I remember saying several times before we left, “We’re going to Cinque Torri”.  Invariably, the reply would be, “Oh, Cinque Terre, that’s nice, we’ve been there.”  It’s perhaps a reflection on how tourism works.  Some place gets a name, the busloads start coming and, presto, everybody has either been or is going to go there.


The thing about the Dolomites however, is that it’s more oriented towards Italians, Austrians and Germans.  The English speaking fraternity and the Asians haven’t yet really arrived and, if they did, I’m not sure it could handle them.  There’s a smattering of the discerning ones but they’re not thick on the ground.

We had a list of possibles and Cinque Torri was probably number 2 or 3 but this day we chose it because the drifting misty clouds were obscuring the higher peaks but we would be able to view the Torri, and so it transpired.  We reached the lift and had already passed the snowline so excitement reigned as we unpacked the cameras from the car.  You can’t see the towers from the base so we had no idea how far and got slugged around 50 dollars for the lift tickets but the ride wasn’t even as far as Thredbo.  So much for cheap European lift tickets.


As we rolled over the last stanchion the tips of the rocks came into view.  In terms of overall height they aren’t as significant as most of the other outcrops around Cortina, but they more than make up for it with shape and the fact that you can get up close and personal, even touch them.  From the chairlift exit, Torri Grande’s (2,361 metres) large presence is the one that immediately grabs your attention and the trail leads straight to it.


Stepping out onto snow is something I haven’t done for a couple of years, but this time there will be no skiing.  The line of the path has already been exposed by those before us and Lorraine’s frantic almost, trying to avoid the puddles but it’s useless.  Your shoes, socks and feet will all get wet, whether you like it or not.  The vision before proves to be such a distraction that you almost forget about it anyway.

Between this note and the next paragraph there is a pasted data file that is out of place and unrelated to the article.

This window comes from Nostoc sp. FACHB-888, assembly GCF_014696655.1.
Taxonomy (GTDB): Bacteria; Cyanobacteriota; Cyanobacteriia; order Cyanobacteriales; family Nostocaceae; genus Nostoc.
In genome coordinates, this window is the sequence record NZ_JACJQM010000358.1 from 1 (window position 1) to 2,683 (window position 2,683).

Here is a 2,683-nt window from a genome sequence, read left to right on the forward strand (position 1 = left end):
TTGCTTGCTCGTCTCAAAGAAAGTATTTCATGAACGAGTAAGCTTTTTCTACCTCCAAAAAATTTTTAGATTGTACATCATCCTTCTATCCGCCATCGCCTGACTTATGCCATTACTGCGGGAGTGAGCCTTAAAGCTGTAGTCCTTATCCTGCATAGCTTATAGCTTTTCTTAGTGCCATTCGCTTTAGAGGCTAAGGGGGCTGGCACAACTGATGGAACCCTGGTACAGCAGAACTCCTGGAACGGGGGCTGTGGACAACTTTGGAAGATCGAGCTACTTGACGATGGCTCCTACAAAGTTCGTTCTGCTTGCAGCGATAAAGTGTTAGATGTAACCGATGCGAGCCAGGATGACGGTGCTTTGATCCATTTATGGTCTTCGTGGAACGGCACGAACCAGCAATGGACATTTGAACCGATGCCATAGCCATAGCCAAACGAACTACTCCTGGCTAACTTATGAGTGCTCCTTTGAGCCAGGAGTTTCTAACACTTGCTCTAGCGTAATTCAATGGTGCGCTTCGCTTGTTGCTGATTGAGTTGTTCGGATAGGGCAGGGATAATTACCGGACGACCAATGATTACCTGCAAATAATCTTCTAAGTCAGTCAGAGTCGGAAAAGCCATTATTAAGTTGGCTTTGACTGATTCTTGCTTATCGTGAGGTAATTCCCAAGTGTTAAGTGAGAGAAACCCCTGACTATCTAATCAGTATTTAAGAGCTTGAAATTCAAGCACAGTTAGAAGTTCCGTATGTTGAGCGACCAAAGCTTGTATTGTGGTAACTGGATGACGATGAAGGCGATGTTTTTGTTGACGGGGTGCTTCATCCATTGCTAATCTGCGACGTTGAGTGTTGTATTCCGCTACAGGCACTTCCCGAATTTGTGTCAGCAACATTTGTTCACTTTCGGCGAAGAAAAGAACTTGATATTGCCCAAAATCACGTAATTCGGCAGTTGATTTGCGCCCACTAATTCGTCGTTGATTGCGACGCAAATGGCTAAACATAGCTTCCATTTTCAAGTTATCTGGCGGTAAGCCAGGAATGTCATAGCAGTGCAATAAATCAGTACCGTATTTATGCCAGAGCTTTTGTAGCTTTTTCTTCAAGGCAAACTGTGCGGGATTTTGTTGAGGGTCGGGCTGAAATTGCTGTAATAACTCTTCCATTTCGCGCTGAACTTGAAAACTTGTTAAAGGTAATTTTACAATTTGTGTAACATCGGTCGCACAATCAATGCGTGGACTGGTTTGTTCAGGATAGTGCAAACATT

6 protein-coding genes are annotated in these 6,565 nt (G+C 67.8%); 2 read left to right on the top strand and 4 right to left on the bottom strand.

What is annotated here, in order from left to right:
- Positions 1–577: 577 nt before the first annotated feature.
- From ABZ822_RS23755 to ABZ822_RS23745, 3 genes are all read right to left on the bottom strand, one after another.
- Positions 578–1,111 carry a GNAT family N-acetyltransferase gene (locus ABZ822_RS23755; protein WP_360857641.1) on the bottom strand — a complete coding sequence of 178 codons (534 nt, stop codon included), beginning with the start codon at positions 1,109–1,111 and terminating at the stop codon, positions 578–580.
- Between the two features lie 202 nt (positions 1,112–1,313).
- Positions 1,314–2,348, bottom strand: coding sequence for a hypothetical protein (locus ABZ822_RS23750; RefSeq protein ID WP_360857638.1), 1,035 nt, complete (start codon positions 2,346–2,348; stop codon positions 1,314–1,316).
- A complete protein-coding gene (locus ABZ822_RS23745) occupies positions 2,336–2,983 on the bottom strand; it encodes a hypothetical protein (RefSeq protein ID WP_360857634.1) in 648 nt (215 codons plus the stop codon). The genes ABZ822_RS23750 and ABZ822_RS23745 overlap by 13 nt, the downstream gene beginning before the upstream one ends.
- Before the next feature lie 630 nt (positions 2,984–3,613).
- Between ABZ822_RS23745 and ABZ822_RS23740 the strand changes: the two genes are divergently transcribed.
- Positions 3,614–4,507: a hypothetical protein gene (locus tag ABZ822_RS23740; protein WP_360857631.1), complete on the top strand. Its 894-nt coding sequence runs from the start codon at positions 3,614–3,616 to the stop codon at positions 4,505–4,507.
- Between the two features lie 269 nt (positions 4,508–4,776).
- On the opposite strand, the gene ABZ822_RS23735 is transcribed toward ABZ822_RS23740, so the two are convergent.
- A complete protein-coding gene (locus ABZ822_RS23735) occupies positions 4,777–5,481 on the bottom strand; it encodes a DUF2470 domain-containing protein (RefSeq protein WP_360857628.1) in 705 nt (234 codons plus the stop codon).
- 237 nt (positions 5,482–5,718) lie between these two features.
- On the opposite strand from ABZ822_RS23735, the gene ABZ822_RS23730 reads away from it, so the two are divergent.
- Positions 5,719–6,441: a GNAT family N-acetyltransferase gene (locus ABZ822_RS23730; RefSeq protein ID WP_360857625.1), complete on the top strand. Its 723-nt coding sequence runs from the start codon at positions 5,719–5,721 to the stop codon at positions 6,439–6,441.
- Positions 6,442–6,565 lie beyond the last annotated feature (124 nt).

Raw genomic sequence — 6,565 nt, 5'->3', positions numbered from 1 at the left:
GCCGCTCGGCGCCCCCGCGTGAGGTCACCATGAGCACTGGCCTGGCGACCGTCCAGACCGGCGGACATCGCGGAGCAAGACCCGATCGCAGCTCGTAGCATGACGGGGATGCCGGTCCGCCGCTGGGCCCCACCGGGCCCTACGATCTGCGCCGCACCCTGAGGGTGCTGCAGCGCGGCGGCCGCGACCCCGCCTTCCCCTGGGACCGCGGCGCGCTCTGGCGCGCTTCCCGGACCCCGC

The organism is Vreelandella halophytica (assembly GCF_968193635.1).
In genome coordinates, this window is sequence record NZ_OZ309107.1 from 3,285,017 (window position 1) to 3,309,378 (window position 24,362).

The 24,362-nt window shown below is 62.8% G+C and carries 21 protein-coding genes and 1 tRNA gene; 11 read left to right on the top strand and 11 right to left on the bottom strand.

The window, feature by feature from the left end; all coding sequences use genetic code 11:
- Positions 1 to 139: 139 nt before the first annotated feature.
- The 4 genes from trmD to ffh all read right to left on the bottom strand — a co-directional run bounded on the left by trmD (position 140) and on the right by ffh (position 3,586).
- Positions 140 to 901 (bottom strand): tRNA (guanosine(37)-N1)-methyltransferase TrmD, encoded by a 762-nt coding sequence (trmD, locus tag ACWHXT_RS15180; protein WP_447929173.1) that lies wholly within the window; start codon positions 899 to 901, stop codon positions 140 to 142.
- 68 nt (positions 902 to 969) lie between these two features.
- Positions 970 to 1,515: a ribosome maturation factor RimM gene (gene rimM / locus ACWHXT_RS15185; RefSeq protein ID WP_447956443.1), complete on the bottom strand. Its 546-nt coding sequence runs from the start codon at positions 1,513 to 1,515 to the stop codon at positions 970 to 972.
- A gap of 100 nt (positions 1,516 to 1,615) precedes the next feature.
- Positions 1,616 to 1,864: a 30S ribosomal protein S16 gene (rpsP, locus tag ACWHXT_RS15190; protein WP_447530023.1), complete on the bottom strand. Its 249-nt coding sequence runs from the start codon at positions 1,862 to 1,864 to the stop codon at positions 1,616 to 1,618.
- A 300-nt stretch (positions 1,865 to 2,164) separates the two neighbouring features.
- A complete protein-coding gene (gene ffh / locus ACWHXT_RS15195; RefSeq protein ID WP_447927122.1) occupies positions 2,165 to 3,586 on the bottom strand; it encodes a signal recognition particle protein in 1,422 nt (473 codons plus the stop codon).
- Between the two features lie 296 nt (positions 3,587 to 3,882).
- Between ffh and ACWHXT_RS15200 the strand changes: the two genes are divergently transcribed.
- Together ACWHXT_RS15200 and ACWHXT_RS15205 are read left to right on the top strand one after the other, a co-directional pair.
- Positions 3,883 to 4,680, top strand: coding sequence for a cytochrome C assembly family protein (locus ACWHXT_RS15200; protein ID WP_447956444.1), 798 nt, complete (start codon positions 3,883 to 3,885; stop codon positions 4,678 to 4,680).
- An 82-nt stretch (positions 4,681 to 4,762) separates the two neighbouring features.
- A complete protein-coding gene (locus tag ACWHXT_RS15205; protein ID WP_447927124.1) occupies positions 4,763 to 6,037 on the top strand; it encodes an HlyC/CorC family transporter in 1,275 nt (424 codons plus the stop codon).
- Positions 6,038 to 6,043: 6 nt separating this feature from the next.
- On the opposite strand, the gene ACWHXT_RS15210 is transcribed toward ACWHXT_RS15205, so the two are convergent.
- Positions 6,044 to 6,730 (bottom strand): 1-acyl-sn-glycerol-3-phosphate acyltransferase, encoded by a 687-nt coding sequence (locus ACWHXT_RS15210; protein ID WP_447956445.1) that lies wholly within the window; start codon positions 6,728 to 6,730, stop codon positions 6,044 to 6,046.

Across the road far below, to the right of the Passo Falzarego rises the Tofane massif where the mist is clinging to the exposed buttresses, flailing like coat tails in the wind before eventually being wrenched from the cliffs to make way for the next errant cloud.  Other bits plunge into crevices as if searching for something, sending shafts of moisture from the sky driven by a sudden downdraft.  It’s all so moving, literally and metaphorically, and it inspires awe in us both but it’s hard to say just why.


We’re getting closer to the towers and a British male climber, laden with ropes, and his partner are looking for a route up one of the peaks.  It’s a popular area for such pastimes and I can but shake my head at such folly yet I have read many a climbing book and find them fascinating yet the death toll is high.  Optimism springs eternal. 

Up close, the one that grabs my attention more than any other is the outcrop shaped like an upturned surfboard fin.  It’s narrower, smaller and sits at the extreme left, slightly apart and looking like it wants to depart the scene which, in geological terms, I expect it is.


Scattered around the trails here are the leftover bunkers and lookouts from WWI and their stories are told on instructive signs relating the historical record.  Today people from those same countries share the mountains, again highlighting the folly of conflict.


Our feet are now well and truly saturated, at times in puddles, at times in ankle deep snow.  We console ourselves with the fact that the snow makes for better photography as we wend our way around the at-times awkward path that turns now back to the Refugio adjacent to the chairlift.  Here we decide to have lunch and the place is packed but some pleading gets us a table and we are seated, without expectations of anything special but, when my tagliatelle turns up and is coloured dark grey, I’m taken aback.  Even more surprisingly, it tastes delicious, flavoured by fungi and other stuff, and Lorraine’s soup is jam packed with goodies.  This is so unlike the basic fare you can expect beside chairlifts in Oz and better than many restaurants we’ve eaten at this trip.


It seems almost everyone is inside the restaurant because there are few now outside as we finally depart, thoroughly sated after such an impressively scenic walk and satisfying meal.  We suspect this will be one of the highlights of the trip.


Published by takingyoutoplacesyouveneverbeen

I'm retired, in my 8th decade and I love writing and photography which fits in well with my other love, travel. Having a curious nature has led me to delve into places that boatloads and tour buses don't go to and, even in heavily touristed places, I've been amazed at what's on offer but overlooked by the majority. Hence my title, taking you to places you're never been. I also have a wicked sense of humour. Hope you find some joy in my pages.

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